If you have room in your budget, it is well worth hiring a saddle fitter to check whether your tack fits, recommend new tack, or make adjustments to the tack you have. Keep in mind: horses change shape as they age and as they become more fit, so you’ll want to have your tack re-fitted periodically.
Water and Forage Are The Keys to Health
Equine nutrition is a complex science, and to some degree, every horse’s needs are a bit different. However, there are two things every horse needs plenty of for good health: water and forage.
You should always keep fresh, clean water in front of your horse so they can drink whenever they feel thirsty. Automatic waterers are convenient, but make sure your horse is comfortable drinking from one. Some are not. Regardless of the type of waterer you use, scrub it regularly to prevent algae growth.
Horses can become dehydrated quickly on hot days, and dehydration often leads to colic. If your horse isn’t drinking enough in hot weather, adding electrolytes to their feed can help stimulate thirst.
Horses are grazing animals, and their digestive tracts are adapted to them eating for much of the day. Horses who go a long time between meals are at risk for gastric ulcers and colic. So, you should keep forage in front of your horse for as many hours of the day as possible. Forage can be pasture grass or hay. If you find your horse is eating their hay too quickly, put it in a slow-feed hay net. This will slow your horse down so they spend more time eating.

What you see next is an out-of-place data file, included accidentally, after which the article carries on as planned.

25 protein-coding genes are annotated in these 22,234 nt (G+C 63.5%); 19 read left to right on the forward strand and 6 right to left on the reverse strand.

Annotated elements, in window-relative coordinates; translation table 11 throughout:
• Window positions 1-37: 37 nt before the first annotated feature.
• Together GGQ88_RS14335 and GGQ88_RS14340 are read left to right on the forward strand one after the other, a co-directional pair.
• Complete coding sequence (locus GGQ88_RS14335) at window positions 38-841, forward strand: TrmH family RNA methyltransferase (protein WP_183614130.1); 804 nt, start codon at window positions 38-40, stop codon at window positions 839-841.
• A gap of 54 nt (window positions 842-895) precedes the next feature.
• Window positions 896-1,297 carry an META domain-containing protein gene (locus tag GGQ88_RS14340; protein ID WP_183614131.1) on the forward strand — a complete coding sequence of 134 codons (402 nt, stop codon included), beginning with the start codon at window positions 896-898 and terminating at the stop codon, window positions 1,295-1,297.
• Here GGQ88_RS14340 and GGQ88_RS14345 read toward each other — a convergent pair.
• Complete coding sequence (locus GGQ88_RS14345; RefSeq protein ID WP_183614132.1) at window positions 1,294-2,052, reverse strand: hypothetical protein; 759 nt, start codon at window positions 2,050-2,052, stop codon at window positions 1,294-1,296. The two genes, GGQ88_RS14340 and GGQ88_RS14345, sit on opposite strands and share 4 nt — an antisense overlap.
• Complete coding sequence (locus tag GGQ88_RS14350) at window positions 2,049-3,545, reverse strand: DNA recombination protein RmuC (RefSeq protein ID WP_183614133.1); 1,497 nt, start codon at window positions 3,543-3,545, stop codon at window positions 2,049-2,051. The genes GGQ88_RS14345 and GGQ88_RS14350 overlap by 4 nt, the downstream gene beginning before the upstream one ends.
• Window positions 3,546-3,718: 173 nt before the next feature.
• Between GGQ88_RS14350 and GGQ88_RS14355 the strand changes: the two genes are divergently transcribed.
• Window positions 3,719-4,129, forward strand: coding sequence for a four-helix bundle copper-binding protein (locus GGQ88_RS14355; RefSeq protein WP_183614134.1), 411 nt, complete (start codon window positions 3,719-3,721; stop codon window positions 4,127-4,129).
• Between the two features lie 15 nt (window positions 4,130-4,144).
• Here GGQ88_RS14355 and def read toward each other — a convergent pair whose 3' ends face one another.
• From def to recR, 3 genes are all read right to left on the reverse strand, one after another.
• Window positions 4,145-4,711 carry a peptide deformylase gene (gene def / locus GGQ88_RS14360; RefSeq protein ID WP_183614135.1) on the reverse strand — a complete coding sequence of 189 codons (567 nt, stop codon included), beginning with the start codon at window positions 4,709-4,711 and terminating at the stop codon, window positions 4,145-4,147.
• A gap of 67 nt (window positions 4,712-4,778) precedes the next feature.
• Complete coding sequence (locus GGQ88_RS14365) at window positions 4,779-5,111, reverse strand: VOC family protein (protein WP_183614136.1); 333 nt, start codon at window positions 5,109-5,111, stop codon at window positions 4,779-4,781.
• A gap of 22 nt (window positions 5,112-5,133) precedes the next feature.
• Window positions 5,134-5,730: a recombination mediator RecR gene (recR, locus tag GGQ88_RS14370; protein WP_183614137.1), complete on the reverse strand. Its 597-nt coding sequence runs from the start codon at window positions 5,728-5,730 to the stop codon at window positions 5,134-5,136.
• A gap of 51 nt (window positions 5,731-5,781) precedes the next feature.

Lessons Are for Everyone
Whether you’ve been riding horses for three years or thirty years, it’s important to take lessons and continue to hone your skills. A trainer will see things from the ground that you don’t feel from the saddle. They can help you identify and work through problems in your riding. A trainer is likely to spot a “problem” with your riding early on before it becomes a habit that’s hard to break.
Groundwork Is Important
An important part of horse ownership is forming a bond with your horse. That is largely accomplished with groundwork. Look for different exercises you can do with your horse on the lead line, lunge line, or long lines.
Many groundwork exercises focus on building your horse’s strength, agility, and responsiveness. However, they will also help build your relationship with your horse so you’re better able to communicate with them under saddle. Skills your horse learns through groundwork, such as giving to pressure, will transfer to ridden work.
Horse ownership can be incredibly rewarding. Over time, the bond you have with your horse will only deepen, and you’ll become more acutely aware of their needs. If you’re looking for a way to strengthen your relationship with your new horse, consider the subscription-based videos from Easy Horse Fix. Ou lessons are designed to help you and your horse learn, grow, and work through common problems as a team.